Factors that can make someone a victim of trafficking include poverty, family separation, forced displacement, oppression, religious persecution, natural disasters, restrictive migration policies, political strife, armed conflict and situations where social, economic and employment opportunities are lacking. Other factors include substance abuse, homelessness, abuse (sexual, physical, and emotional), undocumented immigration status, runaways, involvement in the foster care system, and having been incarcerated. .
“And, contrary to what we hear in popular culture, traffickers are unlikely to kidnap a complete stranger off the street,” Gezinski said. “Research shows us that traffickers can be acquaintances, friends, romantic partners or family members. Additionally, victims may be lured by fake job offers, employment agencies, and false promises of employment. Although the situation is discouraging and frightening, there are things we can and should do. »
UWLP researchers have identified three ways Utahns can help.
First, implement preventive measures, including community and school education, to help reduce human trafficking before it happens. The Utah State Core Standards for Health Education include recognition of “strategies for preventing and reporting harassment, abuse, discrimination, and relationship violence.” Core curriculum designed to teach the concepts of healthy relationships, consent, and violence prevention should also include education about human trafficking.
Second, recognize the signs of trafficking and provide support. Screening tools can be used in social services, education, medical, immigration and criminal law settings to identify and assist victims and survivors.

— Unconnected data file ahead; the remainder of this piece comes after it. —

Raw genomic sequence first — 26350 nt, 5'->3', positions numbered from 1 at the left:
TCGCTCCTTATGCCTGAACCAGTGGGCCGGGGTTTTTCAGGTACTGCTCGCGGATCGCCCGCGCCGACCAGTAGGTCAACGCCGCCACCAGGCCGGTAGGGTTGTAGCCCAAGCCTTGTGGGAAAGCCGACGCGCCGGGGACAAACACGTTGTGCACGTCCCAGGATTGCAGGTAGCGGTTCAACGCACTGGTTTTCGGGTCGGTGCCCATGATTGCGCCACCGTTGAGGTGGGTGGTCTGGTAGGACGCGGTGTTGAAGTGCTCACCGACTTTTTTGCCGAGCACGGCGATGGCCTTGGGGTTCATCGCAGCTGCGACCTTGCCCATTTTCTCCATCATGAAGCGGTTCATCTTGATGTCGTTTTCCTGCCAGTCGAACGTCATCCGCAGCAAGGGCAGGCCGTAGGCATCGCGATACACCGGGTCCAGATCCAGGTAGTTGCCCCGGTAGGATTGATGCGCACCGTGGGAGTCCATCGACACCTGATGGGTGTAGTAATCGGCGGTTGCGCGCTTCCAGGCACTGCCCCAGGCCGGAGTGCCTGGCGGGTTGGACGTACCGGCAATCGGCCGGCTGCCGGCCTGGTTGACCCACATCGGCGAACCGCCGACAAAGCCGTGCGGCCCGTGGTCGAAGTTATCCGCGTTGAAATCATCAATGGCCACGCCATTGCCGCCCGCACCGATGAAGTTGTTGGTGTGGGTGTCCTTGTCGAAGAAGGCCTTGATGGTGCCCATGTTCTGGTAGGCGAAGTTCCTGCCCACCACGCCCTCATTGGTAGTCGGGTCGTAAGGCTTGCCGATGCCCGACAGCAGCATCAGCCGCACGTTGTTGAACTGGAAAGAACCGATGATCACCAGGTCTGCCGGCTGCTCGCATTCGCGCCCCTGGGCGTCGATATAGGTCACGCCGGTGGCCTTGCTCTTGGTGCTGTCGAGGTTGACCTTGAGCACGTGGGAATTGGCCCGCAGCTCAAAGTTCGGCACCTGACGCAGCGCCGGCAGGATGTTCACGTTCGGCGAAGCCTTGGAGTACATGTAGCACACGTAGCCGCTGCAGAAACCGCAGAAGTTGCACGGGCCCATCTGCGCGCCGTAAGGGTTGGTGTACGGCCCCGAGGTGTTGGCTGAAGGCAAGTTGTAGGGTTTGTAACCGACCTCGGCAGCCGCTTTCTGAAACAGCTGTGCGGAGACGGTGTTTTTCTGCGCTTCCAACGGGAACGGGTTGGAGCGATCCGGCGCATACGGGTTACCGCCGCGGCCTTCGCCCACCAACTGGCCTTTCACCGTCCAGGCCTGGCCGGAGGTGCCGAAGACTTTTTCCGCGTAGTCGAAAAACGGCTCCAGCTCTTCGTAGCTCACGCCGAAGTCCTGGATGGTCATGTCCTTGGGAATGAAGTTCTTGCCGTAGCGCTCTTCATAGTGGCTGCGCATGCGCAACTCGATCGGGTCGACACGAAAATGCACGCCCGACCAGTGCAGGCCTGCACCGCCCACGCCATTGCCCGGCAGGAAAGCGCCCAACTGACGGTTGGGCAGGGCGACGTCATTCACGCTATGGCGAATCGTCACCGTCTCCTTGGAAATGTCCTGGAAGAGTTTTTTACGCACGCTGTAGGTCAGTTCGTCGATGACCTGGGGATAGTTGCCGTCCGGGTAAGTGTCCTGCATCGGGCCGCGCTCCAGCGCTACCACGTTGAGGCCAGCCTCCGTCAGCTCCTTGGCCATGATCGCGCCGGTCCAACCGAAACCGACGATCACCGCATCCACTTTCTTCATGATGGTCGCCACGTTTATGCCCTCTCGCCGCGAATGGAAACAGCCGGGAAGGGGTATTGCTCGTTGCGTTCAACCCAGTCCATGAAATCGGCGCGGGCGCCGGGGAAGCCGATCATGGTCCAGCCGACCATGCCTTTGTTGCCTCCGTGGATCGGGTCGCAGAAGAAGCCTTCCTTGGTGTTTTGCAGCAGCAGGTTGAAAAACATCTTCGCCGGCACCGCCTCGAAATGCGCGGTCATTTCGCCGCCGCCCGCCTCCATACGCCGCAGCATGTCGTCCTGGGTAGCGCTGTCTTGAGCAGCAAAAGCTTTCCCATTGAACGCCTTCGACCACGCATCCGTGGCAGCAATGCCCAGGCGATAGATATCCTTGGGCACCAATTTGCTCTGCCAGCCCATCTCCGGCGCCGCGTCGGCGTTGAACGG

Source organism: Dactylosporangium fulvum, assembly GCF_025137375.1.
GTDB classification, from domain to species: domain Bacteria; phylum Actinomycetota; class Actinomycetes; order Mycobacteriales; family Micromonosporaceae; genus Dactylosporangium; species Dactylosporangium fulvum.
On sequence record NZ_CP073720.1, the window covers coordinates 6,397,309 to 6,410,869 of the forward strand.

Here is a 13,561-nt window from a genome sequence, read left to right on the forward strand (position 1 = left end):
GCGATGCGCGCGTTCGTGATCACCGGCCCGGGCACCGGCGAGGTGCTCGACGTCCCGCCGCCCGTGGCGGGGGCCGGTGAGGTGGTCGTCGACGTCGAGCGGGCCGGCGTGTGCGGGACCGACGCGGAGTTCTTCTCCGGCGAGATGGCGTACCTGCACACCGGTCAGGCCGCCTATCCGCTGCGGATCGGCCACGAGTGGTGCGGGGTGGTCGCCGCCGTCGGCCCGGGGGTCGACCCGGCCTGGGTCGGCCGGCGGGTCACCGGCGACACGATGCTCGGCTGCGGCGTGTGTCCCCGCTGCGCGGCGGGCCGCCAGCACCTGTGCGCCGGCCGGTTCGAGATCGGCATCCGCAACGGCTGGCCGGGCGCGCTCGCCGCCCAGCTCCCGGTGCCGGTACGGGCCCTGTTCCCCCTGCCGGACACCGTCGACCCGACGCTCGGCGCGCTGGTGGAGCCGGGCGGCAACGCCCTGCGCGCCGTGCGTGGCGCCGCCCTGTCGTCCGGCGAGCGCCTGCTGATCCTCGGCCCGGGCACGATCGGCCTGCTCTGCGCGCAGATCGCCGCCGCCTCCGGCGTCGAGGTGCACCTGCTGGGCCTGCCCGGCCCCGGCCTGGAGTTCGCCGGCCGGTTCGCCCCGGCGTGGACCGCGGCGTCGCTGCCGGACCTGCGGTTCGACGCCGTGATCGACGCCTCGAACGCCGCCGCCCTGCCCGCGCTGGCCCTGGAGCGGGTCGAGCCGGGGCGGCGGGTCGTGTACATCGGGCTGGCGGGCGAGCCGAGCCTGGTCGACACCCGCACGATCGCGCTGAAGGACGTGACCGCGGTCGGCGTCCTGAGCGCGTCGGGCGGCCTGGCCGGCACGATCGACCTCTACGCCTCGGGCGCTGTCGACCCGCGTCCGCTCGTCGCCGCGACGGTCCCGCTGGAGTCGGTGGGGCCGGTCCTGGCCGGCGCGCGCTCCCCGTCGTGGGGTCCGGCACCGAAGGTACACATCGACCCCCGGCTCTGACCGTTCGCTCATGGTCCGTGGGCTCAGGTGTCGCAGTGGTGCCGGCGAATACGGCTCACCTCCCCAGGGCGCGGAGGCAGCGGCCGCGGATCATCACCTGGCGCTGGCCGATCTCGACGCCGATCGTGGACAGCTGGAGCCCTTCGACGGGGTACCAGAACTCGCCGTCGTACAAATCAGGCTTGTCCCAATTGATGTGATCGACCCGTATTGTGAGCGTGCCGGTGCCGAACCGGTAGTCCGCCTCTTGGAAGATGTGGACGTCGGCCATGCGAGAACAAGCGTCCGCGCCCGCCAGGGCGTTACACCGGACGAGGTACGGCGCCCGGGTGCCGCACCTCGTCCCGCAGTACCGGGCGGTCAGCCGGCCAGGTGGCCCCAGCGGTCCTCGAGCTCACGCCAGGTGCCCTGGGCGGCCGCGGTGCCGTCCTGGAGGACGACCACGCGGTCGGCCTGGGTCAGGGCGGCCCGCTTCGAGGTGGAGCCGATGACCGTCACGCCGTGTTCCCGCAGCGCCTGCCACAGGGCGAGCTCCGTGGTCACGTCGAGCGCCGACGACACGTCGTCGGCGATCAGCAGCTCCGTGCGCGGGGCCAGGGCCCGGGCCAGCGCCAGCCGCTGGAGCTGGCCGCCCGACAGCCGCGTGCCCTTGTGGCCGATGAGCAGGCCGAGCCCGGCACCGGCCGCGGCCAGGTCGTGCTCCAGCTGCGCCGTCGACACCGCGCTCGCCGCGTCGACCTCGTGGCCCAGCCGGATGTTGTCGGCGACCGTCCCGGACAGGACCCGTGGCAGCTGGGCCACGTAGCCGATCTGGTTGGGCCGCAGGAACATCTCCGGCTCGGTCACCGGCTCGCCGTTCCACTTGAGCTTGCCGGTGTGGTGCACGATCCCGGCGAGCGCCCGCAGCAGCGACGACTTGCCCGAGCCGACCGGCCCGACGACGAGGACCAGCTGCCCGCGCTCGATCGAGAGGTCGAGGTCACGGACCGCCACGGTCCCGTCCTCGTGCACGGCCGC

Finally, intervention is crucial to eliminate the threats of human trafficking so that survivors can receive the immediate and long-term assistance they need to rebuild their lives and avoid re-victimization. Depending on individual needs, services such as immediate and long-term housing, medical and dental services, legal aid and immigration assistance, mental health care, job training and life skills life and help to reconnect with family can help a survivor’s recovery and rehabilitation.
Madsen said it was important that key stakeholders do more to end human trafficking in Utah, and while anyone can be trafficked, certain populations are particularly vulnerable to trafficking. exploitation and should be focused on anti-trafficking efforts.
“A multi-pronged approach that targets prevention, identification and response and uses a coordinated community response is needed to help prevent human trafficking in Utah,” she said. “With coordinated community responses and partnerships between government and organizations, Utahans can help save lives and change the future of victims. As Utah works to reduce human trafficking within the state, our communities will become safer and we can empower our Utah girls and women.
The other authors of the study are McKayla Caress, research associate, UWLP, and Marin Christensen, associate director, UWLP. To view the full report, including citations, click here. For more information on UWLP programs and projects, visit utwomen.org.